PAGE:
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Simplifying the use of IBM services and data science

IBM Cloud Functions sets a limit of 48 MB for your action code, including dependencies, which can be large. This means you wouldn’t be able to upload certain actions (if too large), or the upload could take a long time, specifically when you update often. To relieve you from that burden, we preinstalled several important packages.

The new runtime includes packages that are useful when integrating with IBM Cloud services such as DB2, Watson, Cloudant, and Cloud Object Storage.

In addition, some popular Python packages for data science are also pre-installed, such as numpy, pandas, scipy, and scikit-learn.

The version of Python is 3.6 and is based on a Debian/Ubuntu (Jessie release) operating system.

If you have your own python modules, or third party packages you can always package them using the virtualenv approach, and uploading a zip. If the zip is too large, you can extend the runtime, and install additional python packages, or add system utilities and libraries by using apt-get.

For more details on the Python 3 environment, check the documentation.

Using IBM Cloud Services from Python 3 Functions

Let’s build an application that handles customer feedback that is composed with two actions in a sequence. The first one takes the text from a customer feedback form, and translates it with the IBM Watson Language service. The second action stores the content in a database by using the IBM DB2 on Cloud service.

Watson: Translate Action using Python 3

Create a Python file with the following code:

from watson_developer_cloud import LanguageTranslatorV2

def main(args):
customer_id = args["customer_id"]
text = args["payload"]
language_translator = LanguageTranslatorV2(
lang_id = language_translator.identify(text)["languages"][0]["language"]
response = language_translator.translate(text, source=lang_id, target='en')
return {"payload": response["translations"][0]["translation"],
"customer_id": customer_id}

DB2: Store Action using Python 3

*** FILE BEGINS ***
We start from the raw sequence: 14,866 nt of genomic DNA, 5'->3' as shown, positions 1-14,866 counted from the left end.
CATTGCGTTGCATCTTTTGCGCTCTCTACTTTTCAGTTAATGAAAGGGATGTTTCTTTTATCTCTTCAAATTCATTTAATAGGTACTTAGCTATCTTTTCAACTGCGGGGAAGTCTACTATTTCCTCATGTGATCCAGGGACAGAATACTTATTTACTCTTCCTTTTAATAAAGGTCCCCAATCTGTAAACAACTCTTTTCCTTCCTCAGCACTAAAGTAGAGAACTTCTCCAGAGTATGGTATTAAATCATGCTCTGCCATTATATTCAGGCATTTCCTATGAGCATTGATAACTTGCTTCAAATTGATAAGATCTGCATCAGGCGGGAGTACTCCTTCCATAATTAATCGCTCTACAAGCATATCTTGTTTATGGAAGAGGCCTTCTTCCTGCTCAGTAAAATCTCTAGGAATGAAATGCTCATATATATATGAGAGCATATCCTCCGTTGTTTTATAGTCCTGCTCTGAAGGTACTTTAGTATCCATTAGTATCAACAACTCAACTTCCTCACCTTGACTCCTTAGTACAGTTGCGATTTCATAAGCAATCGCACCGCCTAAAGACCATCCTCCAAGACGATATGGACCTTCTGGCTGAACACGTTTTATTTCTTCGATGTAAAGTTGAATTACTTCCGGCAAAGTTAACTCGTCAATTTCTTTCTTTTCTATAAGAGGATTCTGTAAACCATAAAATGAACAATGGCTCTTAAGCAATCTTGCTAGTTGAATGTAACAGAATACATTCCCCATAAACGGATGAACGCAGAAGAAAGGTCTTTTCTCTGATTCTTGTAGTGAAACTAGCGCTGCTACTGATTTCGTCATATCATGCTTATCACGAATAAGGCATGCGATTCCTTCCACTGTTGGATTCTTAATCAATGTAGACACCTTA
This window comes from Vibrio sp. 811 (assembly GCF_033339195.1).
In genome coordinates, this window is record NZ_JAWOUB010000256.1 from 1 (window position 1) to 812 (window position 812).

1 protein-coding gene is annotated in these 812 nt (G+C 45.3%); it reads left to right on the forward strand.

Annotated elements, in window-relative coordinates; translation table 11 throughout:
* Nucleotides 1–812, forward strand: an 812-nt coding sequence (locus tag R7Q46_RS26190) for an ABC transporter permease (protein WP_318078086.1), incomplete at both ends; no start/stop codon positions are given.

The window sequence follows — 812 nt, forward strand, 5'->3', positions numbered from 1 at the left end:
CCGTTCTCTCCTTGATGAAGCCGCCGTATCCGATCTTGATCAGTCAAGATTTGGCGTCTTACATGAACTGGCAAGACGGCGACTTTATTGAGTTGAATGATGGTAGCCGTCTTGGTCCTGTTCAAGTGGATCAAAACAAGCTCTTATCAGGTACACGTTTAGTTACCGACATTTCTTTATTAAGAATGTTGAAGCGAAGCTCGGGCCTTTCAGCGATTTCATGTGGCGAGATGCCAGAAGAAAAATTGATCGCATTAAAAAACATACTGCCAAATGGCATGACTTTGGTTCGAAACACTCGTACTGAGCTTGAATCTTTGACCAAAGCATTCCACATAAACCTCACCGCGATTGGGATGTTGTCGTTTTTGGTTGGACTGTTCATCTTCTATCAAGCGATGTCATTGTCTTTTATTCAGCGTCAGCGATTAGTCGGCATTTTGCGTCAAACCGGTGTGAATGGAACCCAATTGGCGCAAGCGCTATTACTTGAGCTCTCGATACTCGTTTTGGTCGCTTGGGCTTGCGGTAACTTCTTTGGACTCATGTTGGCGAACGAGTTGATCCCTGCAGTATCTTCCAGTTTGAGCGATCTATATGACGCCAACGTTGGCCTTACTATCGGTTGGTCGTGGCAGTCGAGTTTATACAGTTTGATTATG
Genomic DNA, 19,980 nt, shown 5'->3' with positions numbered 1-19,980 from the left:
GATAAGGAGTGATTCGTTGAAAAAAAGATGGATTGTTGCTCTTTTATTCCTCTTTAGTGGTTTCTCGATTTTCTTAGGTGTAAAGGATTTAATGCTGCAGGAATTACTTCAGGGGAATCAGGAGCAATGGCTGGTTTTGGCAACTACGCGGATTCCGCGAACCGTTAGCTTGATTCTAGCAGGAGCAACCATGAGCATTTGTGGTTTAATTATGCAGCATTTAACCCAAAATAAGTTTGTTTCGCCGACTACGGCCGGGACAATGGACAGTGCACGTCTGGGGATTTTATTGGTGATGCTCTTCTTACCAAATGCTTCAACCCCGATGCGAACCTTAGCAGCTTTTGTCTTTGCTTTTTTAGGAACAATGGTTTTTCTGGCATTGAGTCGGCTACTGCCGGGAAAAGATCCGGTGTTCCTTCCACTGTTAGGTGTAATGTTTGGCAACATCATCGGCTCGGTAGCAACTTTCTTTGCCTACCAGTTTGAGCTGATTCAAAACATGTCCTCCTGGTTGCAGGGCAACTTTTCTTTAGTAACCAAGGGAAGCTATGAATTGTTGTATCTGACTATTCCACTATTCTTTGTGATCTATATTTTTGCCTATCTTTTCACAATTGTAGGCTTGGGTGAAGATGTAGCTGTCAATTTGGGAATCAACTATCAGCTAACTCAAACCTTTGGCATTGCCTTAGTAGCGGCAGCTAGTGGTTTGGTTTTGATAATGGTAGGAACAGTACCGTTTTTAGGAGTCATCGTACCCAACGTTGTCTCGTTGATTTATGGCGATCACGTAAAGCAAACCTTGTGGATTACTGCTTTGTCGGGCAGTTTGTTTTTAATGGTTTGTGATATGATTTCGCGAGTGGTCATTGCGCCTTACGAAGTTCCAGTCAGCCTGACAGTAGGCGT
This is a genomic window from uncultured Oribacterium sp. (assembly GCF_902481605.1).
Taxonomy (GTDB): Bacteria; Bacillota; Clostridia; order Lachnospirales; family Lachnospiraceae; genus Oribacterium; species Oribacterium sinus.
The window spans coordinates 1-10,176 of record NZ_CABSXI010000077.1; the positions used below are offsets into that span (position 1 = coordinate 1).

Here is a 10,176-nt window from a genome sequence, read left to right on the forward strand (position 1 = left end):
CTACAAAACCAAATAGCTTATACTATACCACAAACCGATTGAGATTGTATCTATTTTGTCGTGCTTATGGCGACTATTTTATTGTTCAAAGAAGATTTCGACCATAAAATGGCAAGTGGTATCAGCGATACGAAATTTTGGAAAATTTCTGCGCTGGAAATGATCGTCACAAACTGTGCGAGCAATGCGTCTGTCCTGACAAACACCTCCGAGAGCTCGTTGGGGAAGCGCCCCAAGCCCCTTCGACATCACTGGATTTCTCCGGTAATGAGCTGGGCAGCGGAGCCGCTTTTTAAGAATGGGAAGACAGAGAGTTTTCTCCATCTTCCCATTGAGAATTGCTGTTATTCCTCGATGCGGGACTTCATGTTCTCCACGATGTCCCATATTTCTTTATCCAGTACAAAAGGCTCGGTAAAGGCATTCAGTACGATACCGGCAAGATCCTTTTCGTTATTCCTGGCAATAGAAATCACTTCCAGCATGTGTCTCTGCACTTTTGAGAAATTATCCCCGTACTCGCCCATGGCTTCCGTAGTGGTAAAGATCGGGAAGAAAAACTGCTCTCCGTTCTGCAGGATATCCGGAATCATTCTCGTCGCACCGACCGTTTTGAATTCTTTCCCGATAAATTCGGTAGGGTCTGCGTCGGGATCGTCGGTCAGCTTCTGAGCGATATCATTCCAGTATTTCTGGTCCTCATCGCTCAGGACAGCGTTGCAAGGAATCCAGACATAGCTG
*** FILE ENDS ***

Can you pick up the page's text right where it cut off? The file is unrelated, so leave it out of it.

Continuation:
import ibm_db
import datetime

def main(args):
global conn
customer_id = args["customer_id"]
text = args["payload"]
ssldsn = args["__bx_creds"]["dashDB"]["ssldsn"]
if globals().get("conn") is None:
conn = ibm_db.connect(ssldsn, "", "")
stmt = ibm_db.prepare(conn, statement)
ts_val =
result = ibm_db.execute(stmt,(customer_id, text, ts_val))
return {"result": f"Stored feedback {text} from customer {customer_id} at {ts_val}"}

Tip: The Action assumes that a DB table named CUSTOMER_FEEDBACK is already created and available.

Sequence: Deploy the Actions

Deploy your actions that use the kind python-jessie:3 to use the new Python 3 runtime:

bx wsk action create translateForm --kind python-jessie:3

bx wsk action create storeFormDB --kind python-jessie:3

bx wsk action create myCustomerFormSeq translateForm,storeFormDB --sequence

Set up the credentials for the Actions

Bind the service credentials to the actions parameters. You can use the IBM Cloud Functions CLI to bind your actions to IBM Cloud Services.

Bind the action `translateForm` to the `language_translator` service credentials:

bx wsk service bind language_translator translateForm

Bind the action `storeFormDB` to the `dashDB` service credentials:

bx wsk service bind dashDB storeFormDB

Tip: You must have at least one set of Credentials for the service before running the bx wsk service bind command.

This CLI command copied the service credentials and set them as default action parameter, by convention a single parameter of type JSON object named __bx_creds.

You can also do this directly by setting the default parameters with the values from your service credentials into any parameter, and then adjust your action code.

Note: Cloud Object Storage can’t be bound to actions by using the CLI, but support will be added soon. This blog post will be updated when support becomes available.

Test your Customer Feedback Application

You can now test your application by invoking your sequence action:

bx wsk action invoke myCustomerFormSeq -p customer_id 42 -p payload "Muy buen servicio" -r

"result": "Stored feedback Very good service from customer ..."

Python and Data Science

Python is often the programming language of choice for data scientists for prototyping, visualization, and running data analyses on data sets. Many libraries, applications, and techniques are available to analyze data in Python.

The new runtime includes a few libraries that you can leverage from your Actions. Here is an example that uses Pandas and Numpy:

import pandas as pd
import numpy as np

def main(args):
dates = pd.date_range('20130101', periods=2)
df = pd.DataFrame(np.random.randn(2,2), index=dates, columns=list('AB'))
return df.to_dict('split')

Deploy your data science action

bx wsk action update pandas --kind python-jessie:3

Invoke your data science action

bx wsk action invoke pandas -r

"columns": [
"data": [
"index": [
"Tue, 01 Jan 2013 00:00:00 GMT",
"Wed, 02 Jan 2013 00:00:00 GMT"

Learn more about IBM Cloud Functions


via IBM Cloud Blog

February 2, 2018 at 08:18PM